They are also required to adhere to professional and ethical obligations, including that of confidentiality.

Therapy is a mature way of fixing a personal problem

Maturity is when we are unafraid to accept our own trauma, grief and pain, and actively seek help before it affects us further. Our mental health issues can affect us in many aspects of life.

It requires a clear analysis of ourselves, coupled with strength and support from ourselves plus those around us, to be able to fight our battles.

By employing professional help, we are not only acknowledging that the issue is bugging us in some way, we are also working through it to find appropriate solutions.

The length and frequency of therapy varies

There is no rule around how long therapy will take – it would depend on the issues faced by the client, their personal goals and the improvement seen.

Some people find it helpful to think of the analogy of getting lost – if it has taken someone ten hours to walk into a thick forest, they can expect it to take some time before they’re out of the woods.

Time is needed for therapists to understand our personal story and history. It is also important to remember that progress looks different for each of us. We also need time for us to make changes in our life and break unhelpful patterns. 

But therapy doesn’t last forever

Therapists certainly do not encourage long term dependence on them! It can be a lifelong effort on our side to work on the issues we face, but the work of a therapist ends when we have learnt the necessary skills from them.

Depending on the type of therapy we receive as well as the complexity of the problems we face, the amount of time needed may vary from person to person, but there is an end to therapy.

Goals are always set so that we get a gauge of how far or how near we are from “the end”. These goals can be specific like being able to overcome insomnia or more broad-based goals. such as loearning how to be more self-aware, improve our relationships or better regulate our moods. Therapy would generally end when the client’s goals have been achieved.

Online therapy can be just as effective

The pre-requisite to this point is that they are conducted by professionals. As long as we are able to find a comfortable and private environment, talk therapy is still able to continue as per normal.

There are limited circumstances where in-person therapy may be more appropriate – eg where the place of trauma is home.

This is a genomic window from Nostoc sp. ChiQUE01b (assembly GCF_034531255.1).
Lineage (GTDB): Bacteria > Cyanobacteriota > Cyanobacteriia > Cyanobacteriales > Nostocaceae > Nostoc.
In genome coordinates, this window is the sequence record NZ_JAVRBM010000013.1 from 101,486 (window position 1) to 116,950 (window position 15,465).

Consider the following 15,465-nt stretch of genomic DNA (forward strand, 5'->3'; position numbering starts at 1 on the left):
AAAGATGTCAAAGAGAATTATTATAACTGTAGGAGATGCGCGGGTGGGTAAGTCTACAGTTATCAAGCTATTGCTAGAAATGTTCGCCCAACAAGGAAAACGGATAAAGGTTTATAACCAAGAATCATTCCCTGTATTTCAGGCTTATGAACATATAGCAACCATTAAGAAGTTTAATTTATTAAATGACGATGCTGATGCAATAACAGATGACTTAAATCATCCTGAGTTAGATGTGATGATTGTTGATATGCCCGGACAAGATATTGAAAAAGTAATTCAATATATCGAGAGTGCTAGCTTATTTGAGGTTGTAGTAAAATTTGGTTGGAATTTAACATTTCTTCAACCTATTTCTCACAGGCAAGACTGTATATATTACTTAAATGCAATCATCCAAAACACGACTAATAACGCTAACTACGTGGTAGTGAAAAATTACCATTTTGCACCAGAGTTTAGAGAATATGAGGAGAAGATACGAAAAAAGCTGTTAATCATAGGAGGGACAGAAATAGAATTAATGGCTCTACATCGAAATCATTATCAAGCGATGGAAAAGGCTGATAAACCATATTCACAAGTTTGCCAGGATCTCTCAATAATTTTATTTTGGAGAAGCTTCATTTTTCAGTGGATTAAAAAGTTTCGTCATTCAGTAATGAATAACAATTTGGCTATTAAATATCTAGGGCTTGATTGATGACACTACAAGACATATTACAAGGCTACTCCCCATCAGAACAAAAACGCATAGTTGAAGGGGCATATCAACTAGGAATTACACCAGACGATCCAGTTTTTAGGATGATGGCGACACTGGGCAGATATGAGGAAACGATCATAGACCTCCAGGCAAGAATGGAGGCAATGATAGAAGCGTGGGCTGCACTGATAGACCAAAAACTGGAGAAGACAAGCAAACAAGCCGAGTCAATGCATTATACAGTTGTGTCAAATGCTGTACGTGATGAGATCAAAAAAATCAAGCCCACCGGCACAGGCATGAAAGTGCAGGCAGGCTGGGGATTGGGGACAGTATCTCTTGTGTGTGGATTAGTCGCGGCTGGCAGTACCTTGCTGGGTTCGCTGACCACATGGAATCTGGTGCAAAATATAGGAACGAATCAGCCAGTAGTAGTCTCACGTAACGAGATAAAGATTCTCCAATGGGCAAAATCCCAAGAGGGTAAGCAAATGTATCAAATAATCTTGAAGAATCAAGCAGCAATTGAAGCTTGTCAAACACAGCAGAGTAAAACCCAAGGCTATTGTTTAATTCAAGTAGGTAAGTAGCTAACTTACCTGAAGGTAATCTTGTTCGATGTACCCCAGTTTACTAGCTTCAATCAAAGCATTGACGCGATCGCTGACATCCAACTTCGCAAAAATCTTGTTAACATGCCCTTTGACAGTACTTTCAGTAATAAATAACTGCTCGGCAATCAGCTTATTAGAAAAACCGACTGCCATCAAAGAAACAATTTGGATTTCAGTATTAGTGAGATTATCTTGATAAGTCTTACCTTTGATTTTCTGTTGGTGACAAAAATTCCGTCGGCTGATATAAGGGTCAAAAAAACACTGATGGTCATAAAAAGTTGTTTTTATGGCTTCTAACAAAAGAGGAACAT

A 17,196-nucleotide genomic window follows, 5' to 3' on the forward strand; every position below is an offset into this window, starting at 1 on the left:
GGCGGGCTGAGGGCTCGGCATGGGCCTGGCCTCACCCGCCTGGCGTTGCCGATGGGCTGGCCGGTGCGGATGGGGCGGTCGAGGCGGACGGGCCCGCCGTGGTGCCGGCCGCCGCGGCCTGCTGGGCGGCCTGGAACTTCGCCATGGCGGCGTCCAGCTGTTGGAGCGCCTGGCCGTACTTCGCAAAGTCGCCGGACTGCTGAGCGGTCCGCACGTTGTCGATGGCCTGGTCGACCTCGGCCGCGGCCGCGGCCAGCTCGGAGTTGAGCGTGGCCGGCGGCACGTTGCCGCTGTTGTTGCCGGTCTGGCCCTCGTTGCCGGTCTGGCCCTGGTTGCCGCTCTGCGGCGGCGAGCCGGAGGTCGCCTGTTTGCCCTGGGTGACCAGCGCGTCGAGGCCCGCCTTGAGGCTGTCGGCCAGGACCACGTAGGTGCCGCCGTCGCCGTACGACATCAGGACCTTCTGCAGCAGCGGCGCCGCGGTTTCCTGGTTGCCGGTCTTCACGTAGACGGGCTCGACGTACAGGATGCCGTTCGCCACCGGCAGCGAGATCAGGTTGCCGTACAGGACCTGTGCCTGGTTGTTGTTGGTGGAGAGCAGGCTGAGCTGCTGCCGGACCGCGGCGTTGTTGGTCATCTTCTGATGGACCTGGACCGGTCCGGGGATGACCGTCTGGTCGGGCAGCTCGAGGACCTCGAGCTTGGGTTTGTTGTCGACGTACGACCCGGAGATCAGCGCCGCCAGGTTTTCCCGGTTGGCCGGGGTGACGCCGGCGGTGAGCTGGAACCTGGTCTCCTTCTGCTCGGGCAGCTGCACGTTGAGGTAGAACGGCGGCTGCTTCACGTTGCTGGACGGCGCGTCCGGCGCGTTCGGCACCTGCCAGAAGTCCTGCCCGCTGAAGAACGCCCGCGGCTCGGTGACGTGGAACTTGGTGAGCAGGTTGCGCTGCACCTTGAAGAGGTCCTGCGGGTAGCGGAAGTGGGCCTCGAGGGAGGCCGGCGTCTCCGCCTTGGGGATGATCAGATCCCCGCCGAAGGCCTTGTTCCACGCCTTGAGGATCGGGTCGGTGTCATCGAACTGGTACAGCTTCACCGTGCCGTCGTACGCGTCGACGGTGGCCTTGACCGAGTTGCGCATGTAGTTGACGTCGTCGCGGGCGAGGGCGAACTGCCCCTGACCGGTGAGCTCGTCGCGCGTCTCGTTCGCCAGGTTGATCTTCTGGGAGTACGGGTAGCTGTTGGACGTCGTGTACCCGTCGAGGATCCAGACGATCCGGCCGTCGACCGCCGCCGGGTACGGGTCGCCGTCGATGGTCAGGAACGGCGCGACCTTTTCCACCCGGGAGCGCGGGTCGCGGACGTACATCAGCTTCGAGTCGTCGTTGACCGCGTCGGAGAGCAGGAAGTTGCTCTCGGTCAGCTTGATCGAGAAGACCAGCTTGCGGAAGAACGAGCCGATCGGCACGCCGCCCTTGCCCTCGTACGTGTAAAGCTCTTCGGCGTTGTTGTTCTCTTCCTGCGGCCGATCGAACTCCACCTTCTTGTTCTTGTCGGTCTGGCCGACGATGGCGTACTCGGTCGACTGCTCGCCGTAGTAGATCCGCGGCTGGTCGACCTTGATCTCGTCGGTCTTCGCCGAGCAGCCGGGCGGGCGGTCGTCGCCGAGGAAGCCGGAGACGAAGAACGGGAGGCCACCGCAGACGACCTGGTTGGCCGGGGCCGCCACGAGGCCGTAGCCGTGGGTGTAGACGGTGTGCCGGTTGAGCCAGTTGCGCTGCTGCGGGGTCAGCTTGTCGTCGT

For a lot of us, the added convenience, anonymity and affordability when talking to the therapist via video-conferencing, voice call or live texting allows us to feel more at ease and thus improve the effectiveness of the therapy sessions.

Therapy is done differently by different therapists – and there is no one right way

There are many different types of therapists. It can vary from the type of therapy they do, their specialisation or types of medium they use etc.

It is useful to note the difference between psychologists & professional counsellors. Psychologists use evidence-based strategies to diagnose and manage more serious mental health illnesses and disorders non-medicinally over the long-term.

Counsellors are highly skilled in applying integrative therapies to assist people in working through their personal and emotional issues.

People look for different things when deciding on a therapist.

The most important element that factors into the probability of success in the end is how much the therapist is able to attend to your needs and how much you are able to trust him/her.

It can be inexpensive, and more convenient!

It is true that the price of therapy is daunting for some clinics. But there are also other affordable options for therapy. Online counselling on Talk Your Heart Out is up to 60% less expensive than private in-person therapy.

Online counselling can be more time efficient as well. Not only will we be able to fit therapy sessions into their schedules more easily without having to take leave from work as after-work and weekend slots are provided, we’re also able to remove the need to travel.

Additionally, there will be no need to explain our stories once more when changing therapists/coaches within the platform, should we agree to allow our previous therapist/coach to share sessions notes.